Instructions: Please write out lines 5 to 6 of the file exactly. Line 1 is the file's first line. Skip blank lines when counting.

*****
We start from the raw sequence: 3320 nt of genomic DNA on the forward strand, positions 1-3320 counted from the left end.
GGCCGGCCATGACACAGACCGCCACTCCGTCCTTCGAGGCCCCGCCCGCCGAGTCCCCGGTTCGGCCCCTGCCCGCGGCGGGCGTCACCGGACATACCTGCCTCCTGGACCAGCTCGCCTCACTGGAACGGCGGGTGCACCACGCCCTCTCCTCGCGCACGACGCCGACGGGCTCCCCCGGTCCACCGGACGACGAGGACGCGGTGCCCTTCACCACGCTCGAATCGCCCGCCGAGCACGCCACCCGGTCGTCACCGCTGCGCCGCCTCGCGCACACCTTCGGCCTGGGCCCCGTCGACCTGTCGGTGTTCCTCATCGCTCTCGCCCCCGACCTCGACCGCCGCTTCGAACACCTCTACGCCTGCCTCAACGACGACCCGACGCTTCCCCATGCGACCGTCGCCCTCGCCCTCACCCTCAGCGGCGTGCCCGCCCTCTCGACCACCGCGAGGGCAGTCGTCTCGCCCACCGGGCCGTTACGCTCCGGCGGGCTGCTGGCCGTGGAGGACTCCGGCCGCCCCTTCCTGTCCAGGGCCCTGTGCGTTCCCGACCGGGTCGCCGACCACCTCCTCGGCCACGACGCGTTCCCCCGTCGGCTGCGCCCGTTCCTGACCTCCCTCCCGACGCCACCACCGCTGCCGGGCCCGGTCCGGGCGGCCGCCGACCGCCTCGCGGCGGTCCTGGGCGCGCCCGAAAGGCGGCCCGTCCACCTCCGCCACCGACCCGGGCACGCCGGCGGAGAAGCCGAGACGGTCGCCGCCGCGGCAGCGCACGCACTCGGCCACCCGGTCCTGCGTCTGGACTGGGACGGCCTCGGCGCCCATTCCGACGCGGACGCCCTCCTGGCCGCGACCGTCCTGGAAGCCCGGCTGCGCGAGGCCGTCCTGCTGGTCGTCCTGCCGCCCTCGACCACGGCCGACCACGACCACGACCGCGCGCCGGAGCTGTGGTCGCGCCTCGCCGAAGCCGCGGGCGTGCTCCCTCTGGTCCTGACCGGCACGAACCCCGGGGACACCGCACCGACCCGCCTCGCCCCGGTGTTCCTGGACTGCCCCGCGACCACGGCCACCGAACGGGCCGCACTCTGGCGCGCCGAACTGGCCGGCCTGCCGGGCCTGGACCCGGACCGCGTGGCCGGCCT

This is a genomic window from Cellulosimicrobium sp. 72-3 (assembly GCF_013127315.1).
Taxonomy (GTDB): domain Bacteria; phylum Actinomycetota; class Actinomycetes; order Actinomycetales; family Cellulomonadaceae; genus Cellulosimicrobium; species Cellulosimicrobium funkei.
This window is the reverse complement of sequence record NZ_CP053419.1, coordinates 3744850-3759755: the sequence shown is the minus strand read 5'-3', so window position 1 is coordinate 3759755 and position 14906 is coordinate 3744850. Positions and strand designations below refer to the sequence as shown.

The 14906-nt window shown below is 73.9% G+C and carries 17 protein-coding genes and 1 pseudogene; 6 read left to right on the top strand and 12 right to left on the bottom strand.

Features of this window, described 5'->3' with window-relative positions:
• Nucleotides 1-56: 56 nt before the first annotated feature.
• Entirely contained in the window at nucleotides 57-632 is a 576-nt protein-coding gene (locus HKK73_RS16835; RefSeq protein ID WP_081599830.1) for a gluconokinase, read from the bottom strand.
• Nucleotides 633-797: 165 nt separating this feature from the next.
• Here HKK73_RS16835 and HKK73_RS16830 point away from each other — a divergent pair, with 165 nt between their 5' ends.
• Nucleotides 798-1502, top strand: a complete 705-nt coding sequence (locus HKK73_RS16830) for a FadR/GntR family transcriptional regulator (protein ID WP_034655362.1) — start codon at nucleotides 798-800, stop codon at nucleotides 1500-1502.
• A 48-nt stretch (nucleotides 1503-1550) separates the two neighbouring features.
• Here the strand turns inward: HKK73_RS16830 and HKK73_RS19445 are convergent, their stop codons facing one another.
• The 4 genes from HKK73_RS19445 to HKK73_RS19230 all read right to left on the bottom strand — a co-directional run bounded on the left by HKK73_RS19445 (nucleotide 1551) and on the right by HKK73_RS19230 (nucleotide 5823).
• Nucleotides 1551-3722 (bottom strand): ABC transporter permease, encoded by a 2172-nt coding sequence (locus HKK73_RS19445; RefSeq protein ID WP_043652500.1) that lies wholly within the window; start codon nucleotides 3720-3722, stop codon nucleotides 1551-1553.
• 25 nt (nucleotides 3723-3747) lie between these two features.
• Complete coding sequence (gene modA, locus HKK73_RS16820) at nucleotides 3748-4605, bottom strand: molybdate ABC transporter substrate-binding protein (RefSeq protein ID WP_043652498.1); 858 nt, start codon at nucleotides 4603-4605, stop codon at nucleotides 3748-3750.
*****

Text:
This window is the reverse complement of sequence record NZ_CP053419.1, coordinates 3744850-3759755: the sequence shown is the minus strand read 5'-3', so window position 1 is coordinate 3759755 and position 14906 is coordinate 3744850. Positions and strand designations below refer to the sequence as shown.

The 14906-nt window shown below is 73.9% G+C and carries 17 protein-coding genes and 1 pseudogene; 6 read left to right on the top strand and 12 right to left on the bottom strand.